Takeshi Murata: Melter 2 Contemporary Art Museum of St. Louis 3750 Washington Road, Saint Louis, MO Through April 27 New York–based artist Takeshi Murata will be transforming the facade of the Contemporary Art Museum of St. Louis through the installation of Melter 2. Created in 2003, the playful piece of video is being enlarged from its original form in order to fit the museum’s 62-by-18-foot metal facade. Melter 2 is reflective of the vibrant and psychedelic animations that have formed a major component of Murata’s practice. Its colorful floral forms that seem to melt and fuse over the course of the video will be visible once night falls through April 27. The work is the second in the museum’s ongoing series of expansive video-art installations, Street Views.
Posts tagged with "Contemporary Art Museum St. Louis":
Digital artist Jennifer Steinkamp’s first installation in a series at St. Louis’ Contemporary Art Museum is up and running, transforming the museum’s facade into a projection screen for large-scale video art. Steinkamp’s installation, Orbit, features trees, vines, and other plants whipped up by turbulent wind. AN brought you images from the work back in October, but take a look at the newest video of the project below.
Jennifer Steinkamp: Street Views Contemporary Art Museum St. Louis 3750 Washington Blvd, St. Louis, MO Through December 23 The Contemporary Art Museum of St. Louis has inaugurated Street Views, an exhibition featuring a series of works by digital installation media artist Jennifer Steinkamp. As part of the 10th anniversary of CAM’s building, the museum will be turned inside out, as its exterior will be transformed into a gallery with large-scale video art being projected onto its facade. Through the use of powerful projectors and intricate computer algorithms, Steinkamp will transform the museum’s metallic and concrete structure into a dynamic garden capturing a mesmerizing natural environment. Her utilization of video and new media enables the viewer to explore different ideas about architecture, design, motion, and interpretation. The use of vernacular imagery conveys the power of nature and enables visitors to perceive the building through a different lens, thus providing them with a new synaesthetic experience. This innovative outdoor moving image series strikes a balance between the natural landscape and computer-generated imagery. By transforming CAM’s building into a compelling projection screen, Steinkamp brings digital media into the mainstream of contemporary art.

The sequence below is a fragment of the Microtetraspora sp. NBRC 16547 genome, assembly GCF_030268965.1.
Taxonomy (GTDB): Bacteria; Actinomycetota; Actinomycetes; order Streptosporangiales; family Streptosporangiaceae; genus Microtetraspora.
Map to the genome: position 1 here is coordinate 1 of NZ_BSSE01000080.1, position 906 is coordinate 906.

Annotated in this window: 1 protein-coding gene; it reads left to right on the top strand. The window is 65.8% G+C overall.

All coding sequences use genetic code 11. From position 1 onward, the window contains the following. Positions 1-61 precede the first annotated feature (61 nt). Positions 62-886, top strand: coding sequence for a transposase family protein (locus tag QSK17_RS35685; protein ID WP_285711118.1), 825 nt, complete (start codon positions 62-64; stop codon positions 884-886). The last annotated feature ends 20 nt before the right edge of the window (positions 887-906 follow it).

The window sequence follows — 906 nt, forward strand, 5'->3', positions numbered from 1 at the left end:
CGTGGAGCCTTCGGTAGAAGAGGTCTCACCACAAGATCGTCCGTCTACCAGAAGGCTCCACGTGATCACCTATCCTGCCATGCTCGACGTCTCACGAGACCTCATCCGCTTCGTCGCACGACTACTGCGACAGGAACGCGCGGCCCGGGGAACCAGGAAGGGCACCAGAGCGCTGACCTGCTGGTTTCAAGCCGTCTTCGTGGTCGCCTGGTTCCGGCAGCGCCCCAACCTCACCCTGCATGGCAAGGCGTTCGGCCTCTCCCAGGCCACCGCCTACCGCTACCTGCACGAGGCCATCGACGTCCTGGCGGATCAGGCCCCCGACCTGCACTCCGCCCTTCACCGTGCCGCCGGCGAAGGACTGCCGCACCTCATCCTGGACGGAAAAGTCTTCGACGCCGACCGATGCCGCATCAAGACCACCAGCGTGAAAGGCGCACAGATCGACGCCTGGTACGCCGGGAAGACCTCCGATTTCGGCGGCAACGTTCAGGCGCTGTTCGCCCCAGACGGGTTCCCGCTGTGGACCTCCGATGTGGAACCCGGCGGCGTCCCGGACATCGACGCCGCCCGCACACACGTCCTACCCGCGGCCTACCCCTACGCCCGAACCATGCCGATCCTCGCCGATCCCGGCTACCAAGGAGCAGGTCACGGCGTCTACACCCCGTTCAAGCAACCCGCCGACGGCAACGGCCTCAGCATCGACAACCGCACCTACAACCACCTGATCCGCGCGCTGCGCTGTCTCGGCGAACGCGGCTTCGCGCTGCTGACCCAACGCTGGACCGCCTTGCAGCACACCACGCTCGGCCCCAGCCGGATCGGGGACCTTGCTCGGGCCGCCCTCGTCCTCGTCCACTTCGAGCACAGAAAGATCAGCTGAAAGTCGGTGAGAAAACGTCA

On View> “Thomas Bayrle: Chrysler Tapete” Opens September 6 at the Contemporary Art Museum St. Louis
Thomas Bayrle: Chrysler Tapete Contemporary Art Museum St. Louis 3750 Washington Blvd, St. Louis, MO September 6, 2013 to October 27, 2013 From September 6 to October 27, the Contemporary Art Museum St. Louis and chief curator Dominic Molon present Chrysler Tapete (1970) as part of the institution’s ongoing Front Room program. One of a series of wallpaper works that German artist Thomas Bayrle has produced since the late 1960s, Chrysler Tapete features the repeated image of an automobile until its distinctiveness subsides into a colossal collectiveness. The purpose is to signify the tension between positive, shared experiences and the feeling of oppressive uniformity. Bayrle, a leader in European Pop Art—frequently referred to as Grey Pop—continues to experiment with painting, sculpture, fashion, and graphic design and currently lives and works in Frankfurt am Main, Germany. Through solo and group exhibitions, his objective is to uncover how our society of mass production and consumption influences our understanding of the world. Bayrle investigates how physical space, scale, and pattern influence the observer. Chrysler Tapete, consisting of silkscreen print on paper, has an intense visual presence that provides visitors with a new way to experience the exhibition space itself, a fitting role as the installation coincides with the tenth anniversary of the Contemporary Art Museum’s building.
Sreshta Rit Premnath: Folding Rulers Contemporary Art Museum St. Louis 3750 Washington Blvd Through December 30, 2012 Sreshta Rit Premnath’s exhibit, Folding Rulers, at the Contemporary Art Museum St. Louis questions processes of representation, attempting to identify why certain objects, images, events, and discourses are chosen to represent larger ideas, cultural periods, or histories. Using various mediums, Premnath investigates why and how icons, places, and people— specifically the concept of power—are so symbolic. By analyzing and reducing these symbols and their meanings, his new work offers new readings of people, places, and times.